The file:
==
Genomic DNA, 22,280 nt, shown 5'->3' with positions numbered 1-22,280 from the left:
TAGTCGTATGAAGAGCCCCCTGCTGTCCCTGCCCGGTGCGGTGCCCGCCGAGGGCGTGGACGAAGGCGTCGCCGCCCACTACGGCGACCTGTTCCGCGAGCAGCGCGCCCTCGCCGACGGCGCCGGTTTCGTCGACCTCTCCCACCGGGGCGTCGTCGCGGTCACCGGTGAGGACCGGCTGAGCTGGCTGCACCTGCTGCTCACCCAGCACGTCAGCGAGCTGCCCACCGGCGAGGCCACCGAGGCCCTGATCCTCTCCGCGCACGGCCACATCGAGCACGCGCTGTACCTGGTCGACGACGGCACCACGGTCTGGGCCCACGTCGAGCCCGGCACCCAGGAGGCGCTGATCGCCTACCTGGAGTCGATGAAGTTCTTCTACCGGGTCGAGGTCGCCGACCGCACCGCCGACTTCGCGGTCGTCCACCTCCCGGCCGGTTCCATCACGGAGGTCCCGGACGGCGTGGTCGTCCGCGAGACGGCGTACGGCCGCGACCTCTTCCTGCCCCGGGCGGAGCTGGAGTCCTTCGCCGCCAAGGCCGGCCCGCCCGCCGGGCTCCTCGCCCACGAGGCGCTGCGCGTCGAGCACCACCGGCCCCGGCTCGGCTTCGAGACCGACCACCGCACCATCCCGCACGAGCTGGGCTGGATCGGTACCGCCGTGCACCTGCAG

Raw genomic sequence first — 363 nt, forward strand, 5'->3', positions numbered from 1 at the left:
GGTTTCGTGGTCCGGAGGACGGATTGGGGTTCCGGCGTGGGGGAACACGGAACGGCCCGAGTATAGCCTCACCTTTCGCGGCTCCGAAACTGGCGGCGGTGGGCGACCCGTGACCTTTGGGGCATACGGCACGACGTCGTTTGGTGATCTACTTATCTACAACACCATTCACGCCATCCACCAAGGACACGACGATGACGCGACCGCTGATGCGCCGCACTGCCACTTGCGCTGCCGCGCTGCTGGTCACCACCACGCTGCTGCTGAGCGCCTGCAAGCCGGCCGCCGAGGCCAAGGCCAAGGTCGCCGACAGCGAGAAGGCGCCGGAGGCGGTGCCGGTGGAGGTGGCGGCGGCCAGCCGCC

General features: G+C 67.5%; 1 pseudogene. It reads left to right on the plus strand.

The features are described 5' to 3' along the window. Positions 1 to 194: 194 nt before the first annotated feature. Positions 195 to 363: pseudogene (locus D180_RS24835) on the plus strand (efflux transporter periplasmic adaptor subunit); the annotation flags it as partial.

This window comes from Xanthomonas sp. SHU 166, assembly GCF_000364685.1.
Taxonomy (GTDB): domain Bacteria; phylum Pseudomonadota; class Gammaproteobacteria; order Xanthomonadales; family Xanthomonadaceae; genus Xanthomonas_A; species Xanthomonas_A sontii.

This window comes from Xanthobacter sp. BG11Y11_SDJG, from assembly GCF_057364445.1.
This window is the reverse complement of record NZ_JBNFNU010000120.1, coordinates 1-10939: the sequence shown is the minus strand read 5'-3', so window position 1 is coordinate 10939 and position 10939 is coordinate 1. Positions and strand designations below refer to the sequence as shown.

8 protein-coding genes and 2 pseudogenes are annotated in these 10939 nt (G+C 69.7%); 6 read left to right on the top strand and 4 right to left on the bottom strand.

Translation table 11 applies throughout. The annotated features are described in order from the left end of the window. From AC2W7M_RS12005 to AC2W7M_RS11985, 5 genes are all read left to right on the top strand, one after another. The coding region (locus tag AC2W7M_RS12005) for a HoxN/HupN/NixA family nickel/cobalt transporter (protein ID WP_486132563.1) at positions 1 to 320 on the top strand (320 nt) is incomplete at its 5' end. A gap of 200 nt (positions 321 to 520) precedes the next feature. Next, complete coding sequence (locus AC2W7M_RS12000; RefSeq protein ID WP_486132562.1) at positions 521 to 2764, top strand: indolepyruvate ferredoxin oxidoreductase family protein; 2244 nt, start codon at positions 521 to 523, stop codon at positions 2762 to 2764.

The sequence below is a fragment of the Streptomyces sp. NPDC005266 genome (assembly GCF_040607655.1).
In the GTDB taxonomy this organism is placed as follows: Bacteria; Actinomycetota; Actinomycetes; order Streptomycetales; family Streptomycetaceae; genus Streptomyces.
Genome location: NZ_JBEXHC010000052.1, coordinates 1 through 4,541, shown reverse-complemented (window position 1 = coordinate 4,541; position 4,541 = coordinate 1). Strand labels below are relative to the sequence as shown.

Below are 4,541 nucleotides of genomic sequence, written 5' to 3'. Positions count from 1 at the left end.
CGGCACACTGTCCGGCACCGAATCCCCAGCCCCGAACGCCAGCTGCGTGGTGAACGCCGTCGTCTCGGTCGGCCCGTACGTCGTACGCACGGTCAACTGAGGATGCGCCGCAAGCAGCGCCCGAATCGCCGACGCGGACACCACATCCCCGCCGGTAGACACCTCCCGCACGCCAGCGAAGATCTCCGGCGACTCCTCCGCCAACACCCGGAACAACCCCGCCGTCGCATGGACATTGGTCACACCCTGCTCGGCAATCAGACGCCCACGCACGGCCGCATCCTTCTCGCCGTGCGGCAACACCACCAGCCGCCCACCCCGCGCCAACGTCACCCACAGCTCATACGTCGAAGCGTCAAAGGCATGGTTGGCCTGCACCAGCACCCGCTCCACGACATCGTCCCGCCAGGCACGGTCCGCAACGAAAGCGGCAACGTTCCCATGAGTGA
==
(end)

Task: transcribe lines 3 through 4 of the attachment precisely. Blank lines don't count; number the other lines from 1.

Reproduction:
Raw genomic sequence first — 363 nt, forward strand, 5'->3', positions numbered from 1 at the left:
GGTTTCGTGGTCCGGAGGACGGATTGGGGTTCCGGCGTGGGGGAACACGGAACGGCCCGAGTATAGCCTCACCTTTCGCGGCTCCGAAACTGGCGGCGGTGGGCGACCCGTGACCTTTGGGGCATACGGCACGACGTCGTTTGGTGATCTACTTATCTACAACACCATTCACGCCATCCACCAAGGACACGACGATGACGCGACCGCTGATGCGCCGCACTGCCACTTGCGCTGCCGCGCTGCTGGTCACCACCACGCTGCTGCTGAGCGCCTGCAAGCCGGCCGCCGAGGCCAAGGCCAAGGTCGCCGACAGCGAGAAGGCGCCGGAGGCGGTGCCGGTGGAGGTGGCGGCGGCCAGCCGCC